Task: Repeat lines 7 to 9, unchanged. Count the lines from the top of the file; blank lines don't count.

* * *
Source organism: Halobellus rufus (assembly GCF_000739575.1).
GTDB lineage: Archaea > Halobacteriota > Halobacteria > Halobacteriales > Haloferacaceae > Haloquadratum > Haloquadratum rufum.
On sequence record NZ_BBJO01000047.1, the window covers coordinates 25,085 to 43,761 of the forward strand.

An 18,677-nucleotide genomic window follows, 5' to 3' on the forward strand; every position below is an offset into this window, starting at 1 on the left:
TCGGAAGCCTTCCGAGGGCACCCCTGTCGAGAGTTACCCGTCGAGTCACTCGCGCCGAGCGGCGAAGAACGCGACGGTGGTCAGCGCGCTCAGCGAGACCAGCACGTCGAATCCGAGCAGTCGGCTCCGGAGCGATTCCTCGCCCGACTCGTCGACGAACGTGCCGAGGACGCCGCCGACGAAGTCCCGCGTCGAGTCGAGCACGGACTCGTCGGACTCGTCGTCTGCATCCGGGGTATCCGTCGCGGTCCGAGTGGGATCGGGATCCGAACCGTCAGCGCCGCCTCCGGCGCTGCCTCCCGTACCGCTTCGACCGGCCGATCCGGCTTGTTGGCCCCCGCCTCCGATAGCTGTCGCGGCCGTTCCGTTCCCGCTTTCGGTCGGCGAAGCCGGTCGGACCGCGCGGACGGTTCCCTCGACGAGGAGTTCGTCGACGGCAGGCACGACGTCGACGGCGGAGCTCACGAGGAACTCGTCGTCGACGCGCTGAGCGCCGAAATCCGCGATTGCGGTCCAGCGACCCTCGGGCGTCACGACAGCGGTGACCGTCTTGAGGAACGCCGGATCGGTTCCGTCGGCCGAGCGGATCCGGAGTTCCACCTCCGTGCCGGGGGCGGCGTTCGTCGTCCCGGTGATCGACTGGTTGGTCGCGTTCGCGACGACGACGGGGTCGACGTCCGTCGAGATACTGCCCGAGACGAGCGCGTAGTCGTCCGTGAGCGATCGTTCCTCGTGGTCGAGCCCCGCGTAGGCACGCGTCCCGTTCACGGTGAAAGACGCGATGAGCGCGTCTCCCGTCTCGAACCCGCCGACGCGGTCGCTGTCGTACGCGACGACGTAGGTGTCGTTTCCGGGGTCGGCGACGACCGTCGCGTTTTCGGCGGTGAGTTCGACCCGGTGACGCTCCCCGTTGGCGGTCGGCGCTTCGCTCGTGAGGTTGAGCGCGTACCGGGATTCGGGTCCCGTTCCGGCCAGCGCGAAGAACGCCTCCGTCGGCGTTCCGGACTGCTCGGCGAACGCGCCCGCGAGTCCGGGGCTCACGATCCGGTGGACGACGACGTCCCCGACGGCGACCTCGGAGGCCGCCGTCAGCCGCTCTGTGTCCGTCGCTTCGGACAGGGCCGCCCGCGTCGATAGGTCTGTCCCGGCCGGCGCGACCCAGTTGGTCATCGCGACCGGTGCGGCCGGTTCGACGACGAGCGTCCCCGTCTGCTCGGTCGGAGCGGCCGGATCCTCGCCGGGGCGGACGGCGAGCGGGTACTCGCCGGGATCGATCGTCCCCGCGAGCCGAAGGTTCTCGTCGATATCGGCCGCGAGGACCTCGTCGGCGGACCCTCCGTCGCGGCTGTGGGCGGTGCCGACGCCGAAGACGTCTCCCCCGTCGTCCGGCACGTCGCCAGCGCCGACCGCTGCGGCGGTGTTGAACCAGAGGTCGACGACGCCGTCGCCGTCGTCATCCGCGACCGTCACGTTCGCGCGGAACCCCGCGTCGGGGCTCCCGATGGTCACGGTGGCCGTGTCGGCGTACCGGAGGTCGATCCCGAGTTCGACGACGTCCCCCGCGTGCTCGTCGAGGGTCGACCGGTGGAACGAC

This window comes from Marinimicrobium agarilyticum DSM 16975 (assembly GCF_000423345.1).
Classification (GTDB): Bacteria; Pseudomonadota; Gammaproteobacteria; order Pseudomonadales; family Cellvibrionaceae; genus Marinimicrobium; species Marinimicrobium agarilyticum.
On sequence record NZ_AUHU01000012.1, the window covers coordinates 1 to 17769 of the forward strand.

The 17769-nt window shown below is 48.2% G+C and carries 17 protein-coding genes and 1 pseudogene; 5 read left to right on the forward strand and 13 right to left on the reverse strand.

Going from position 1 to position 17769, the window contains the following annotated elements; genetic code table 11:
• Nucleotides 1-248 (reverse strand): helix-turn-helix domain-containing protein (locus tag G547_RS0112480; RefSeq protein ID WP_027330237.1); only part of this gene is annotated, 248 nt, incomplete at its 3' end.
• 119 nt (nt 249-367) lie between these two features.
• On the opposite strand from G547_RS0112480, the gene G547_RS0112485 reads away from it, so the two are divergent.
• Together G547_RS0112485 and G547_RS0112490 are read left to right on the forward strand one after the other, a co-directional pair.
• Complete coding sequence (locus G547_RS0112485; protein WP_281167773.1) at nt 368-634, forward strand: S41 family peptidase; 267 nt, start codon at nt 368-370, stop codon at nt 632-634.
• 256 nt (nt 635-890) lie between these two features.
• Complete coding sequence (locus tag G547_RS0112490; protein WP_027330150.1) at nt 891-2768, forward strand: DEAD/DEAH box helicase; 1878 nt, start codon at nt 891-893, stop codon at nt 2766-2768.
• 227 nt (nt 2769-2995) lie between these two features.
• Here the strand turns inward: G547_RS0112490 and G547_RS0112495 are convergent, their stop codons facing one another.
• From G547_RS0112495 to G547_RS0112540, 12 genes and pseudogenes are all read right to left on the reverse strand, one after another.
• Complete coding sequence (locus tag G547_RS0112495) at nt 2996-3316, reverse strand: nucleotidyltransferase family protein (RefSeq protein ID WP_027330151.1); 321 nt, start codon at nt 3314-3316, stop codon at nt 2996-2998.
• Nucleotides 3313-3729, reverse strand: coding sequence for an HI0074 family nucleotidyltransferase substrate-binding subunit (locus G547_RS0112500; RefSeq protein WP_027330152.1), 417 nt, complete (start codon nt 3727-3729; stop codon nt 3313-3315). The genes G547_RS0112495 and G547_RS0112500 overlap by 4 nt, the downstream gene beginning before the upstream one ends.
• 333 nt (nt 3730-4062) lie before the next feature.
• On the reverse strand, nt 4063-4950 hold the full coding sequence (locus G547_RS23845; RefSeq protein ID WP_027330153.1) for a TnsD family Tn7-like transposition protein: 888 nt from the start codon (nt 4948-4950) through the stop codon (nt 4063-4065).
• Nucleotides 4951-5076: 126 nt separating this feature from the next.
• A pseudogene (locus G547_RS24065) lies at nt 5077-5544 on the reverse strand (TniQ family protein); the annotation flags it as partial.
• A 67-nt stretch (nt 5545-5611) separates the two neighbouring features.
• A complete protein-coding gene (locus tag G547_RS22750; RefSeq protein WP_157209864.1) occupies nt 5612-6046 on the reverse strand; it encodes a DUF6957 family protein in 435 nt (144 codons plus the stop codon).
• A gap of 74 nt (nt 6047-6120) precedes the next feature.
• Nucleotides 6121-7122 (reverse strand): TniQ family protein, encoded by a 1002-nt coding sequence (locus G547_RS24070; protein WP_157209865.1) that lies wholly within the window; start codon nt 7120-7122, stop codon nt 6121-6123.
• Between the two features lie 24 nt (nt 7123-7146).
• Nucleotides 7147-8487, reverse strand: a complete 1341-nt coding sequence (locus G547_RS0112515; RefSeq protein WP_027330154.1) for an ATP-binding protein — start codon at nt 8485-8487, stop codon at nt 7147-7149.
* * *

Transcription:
Classification (GTDB): Bacteria; Pseudomonadota; Gammaproteobacteria; order Pseudomonadales; family Cellvibrionaceae; genus Marinimicrobium; species Marinimicrobium agarilyticum.
On sequence record NZ_AUHU01000012.1, the window covers coordinates 1 to 17769 of the forward strand.

The 17769-nt window shown below is 48.2% G+C and carries 17 protein-coding genes and 1 pseudogene; 5 read left to right on the forward strand and 13 right to left on the reverse strand.